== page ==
The early Drosophila embryo is emerging as a premiere model system for the computational analysis of gene regulation in development because most of the genes, and many of the associated regulatory DNAs, that control segmentation and gastrulation are known [1-5]. The comprehensive elucidation of Drosophila gene networks provides an unprecedented opportunity to apply quantitative models to metazoan enhancers that govern complex patterns of gene expression during development [6-11]. Models based on the fractional occupancy of defined DNA binding sites have been used to describe the regulation of the lac operon in E. coli and the lysis/lysogeny switch of phage lambda [12-15]. Here, we apply similar models to enhancers regulated by the Dorsal gradient in the ventral neurogenic ectoderm (vNE) of the early Drosophila embryo. Quantitative models based on the fractional occupancy of Dorsal, Twist, and Snail binding sites raise the possibility that cooperative interactions among these regulatory proteins mediate subtle differences in the vNE expression patterns. Variations in cooperativity may be attributed to differences in the detailed linkage of Dorsal, Twist, and Snail binding sites in vNE enhancers. We propose that binding site occupancy is the key rate-limiting step for establishing localized patterns of gene expression in the early Drosophila embryo.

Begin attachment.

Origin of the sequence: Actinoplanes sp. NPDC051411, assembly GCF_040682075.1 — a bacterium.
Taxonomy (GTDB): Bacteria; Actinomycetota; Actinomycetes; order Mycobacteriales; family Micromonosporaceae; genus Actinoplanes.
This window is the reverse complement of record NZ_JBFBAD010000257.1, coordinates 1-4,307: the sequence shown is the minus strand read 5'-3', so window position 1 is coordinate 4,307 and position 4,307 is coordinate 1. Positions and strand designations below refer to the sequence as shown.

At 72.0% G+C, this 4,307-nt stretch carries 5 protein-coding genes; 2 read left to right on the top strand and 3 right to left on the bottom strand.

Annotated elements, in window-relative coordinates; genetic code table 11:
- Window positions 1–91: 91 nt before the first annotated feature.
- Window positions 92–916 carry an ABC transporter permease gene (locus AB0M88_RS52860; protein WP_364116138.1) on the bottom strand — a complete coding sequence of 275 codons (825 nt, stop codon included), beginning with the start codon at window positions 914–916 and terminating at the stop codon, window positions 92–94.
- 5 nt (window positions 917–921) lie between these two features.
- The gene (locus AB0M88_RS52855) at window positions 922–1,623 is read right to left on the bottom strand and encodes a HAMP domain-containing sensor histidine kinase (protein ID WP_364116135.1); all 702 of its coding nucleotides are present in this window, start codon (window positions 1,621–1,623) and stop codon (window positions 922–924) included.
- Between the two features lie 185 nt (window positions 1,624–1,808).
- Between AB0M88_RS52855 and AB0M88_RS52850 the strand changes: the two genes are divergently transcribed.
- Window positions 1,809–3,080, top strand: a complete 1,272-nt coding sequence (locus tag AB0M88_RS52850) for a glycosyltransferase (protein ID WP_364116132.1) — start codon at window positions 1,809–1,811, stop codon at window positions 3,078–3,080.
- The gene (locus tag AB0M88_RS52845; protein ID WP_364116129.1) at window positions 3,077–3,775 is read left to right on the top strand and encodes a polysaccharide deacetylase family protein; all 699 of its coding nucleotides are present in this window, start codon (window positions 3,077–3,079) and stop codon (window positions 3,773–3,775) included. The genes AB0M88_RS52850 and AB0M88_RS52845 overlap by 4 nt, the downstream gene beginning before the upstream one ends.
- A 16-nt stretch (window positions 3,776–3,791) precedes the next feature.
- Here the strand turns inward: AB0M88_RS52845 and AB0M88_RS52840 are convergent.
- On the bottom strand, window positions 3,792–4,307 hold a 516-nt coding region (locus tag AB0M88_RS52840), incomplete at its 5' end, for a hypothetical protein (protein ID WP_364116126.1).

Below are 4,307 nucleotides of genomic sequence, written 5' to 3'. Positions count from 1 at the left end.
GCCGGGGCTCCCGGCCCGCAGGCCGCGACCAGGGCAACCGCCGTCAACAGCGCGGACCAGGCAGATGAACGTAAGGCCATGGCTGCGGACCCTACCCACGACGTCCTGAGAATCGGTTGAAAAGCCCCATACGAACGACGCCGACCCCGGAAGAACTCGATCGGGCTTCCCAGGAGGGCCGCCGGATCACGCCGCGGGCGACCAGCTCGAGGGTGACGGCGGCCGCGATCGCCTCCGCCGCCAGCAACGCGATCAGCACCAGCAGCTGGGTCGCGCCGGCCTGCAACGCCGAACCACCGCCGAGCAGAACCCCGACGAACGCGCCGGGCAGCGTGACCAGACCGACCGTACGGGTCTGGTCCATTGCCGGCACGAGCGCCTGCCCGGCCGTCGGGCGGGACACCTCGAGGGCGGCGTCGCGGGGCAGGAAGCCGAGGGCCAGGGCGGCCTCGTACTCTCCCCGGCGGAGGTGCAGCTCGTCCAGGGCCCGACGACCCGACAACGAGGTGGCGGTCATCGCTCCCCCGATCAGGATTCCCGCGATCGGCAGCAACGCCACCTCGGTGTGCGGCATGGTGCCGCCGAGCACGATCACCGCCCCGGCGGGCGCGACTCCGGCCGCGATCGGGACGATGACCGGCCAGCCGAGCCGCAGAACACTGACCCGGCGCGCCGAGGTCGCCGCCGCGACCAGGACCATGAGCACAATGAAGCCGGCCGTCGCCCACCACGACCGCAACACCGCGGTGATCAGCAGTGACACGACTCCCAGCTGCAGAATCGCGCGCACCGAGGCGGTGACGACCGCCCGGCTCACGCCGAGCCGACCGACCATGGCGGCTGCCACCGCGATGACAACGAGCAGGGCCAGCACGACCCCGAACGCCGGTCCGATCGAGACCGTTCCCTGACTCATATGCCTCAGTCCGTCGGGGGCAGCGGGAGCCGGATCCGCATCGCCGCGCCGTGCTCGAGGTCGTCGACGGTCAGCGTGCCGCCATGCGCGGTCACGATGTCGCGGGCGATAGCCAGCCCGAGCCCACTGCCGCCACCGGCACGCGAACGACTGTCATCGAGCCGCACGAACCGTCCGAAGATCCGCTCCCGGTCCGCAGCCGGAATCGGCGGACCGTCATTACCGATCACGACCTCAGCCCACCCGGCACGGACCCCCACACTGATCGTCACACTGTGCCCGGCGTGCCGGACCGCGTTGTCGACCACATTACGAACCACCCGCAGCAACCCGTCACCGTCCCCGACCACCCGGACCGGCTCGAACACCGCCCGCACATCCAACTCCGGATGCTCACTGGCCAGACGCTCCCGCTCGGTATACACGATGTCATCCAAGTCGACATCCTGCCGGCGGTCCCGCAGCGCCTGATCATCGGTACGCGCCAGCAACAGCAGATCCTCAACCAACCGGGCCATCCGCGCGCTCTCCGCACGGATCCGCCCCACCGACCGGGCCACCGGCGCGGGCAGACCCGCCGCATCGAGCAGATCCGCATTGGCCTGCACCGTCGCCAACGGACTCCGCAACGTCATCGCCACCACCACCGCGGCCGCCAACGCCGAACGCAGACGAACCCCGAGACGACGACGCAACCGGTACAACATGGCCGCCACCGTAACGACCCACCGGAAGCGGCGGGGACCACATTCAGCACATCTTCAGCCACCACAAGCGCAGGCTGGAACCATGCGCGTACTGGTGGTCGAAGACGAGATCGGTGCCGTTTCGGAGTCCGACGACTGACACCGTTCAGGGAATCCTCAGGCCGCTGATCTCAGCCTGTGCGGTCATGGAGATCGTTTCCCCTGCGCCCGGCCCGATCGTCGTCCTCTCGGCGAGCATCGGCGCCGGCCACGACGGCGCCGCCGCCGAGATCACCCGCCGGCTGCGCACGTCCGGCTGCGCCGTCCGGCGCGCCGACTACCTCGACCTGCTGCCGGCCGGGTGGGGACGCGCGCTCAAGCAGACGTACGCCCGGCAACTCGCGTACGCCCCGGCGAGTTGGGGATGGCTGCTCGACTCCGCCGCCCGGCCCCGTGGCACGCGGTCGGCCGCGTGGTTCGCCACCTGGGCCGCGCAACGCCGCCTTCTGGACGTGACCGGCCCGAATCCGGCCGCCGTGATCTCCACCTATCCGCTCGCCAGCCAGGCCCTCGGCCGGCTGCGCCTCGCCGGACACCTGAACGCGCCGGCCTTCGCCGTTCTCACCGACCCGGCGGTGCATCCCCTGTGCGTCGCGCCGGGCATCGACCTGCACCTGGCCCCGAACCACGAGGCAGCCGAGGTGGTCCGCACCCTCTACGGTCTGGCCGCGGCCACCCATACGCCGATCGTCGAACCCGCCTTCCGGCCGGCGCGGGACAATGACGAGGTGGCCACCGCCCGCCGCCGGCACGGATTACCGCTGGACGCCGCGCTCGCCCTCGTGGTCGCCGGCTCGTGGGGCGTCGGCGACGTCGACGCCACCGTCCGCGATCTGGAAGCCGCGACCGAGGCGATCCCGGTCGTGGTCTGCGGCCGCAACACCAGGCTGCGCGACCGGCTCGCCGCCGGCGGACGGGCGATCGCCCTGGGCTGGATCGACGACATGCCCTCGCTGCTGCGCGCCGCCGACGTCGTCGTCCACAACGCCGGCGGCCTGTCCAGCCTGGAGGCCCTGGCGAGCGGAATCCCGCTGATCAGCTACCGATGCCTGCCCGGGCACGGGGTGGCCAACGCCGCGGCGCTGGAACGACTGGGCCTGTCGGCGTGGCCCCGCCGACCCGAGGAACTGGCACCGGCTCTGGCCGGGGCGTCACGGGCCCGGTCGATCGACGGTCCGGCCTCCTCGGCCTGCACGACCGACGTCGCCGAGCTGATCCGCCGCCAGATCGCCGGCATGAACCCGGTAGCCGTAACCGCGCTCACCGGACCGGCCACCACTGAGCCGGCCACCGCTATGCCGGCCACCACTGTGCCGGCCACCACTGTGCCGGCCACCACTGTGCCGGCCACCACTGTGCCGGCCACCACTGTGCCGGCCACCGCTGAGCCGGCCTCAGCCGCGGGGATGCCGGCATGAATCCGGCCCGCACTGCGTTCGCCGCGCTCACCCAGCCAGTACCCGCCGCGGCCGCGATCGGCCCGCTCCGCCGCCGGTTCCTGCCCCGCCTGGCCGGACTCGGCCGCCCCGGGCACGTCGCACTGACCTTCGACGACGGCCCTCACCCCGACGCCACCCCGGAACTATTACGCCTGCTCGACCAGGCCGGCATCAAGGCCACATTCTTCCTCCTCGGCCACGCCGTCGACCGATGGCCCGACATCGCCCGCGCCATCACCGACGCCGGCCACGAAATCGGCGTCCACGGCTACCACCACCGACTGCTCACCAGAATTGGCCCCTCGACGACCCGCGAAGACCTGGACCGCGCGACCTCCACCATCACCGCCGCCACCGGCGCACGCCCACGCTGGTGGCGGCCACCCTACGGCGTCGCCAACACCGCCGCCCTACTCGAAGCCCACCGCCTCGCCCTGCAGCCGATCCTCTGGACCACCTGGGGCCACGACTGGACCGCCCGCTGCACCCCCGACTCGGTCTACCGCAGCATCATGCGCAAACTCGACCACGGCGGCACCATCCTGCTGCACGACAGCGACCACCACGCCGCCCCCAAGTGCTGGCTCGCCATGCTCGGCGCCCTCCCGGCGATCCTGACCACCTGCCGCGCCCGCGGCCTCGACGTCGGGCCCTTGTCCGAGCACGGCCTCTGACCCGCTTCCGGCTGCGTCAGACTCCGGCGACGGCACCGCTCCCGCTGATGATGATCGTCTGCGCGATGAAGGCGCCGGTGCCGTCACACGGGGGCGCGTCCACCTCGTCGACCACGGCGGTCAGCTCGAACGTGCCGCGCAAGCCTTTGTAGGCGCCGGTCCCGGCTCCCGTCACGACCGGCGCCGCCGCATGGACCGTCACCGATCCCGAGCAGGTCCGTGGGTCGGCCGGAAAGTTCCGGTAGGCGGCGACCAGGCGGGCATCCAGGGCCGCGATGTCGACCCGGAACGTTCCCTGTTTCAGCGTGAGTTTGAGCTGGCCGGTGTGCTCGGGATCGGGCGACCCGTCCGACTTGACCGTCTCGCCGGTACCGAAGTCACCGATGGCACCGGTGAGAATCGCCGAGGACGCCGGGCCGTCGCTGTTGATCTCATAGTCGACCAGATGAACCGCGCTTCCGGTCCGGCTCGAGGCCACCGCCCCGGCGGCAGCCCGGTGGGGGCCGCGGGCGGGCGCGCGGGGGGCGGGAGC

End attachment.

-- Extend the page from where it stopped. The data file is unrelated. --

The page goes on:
All Science Journal Classification (ASJC) codes
- Biochemistry, Genetics and Molecular Biology(all)
- Agricultural and Biological Sciences(all)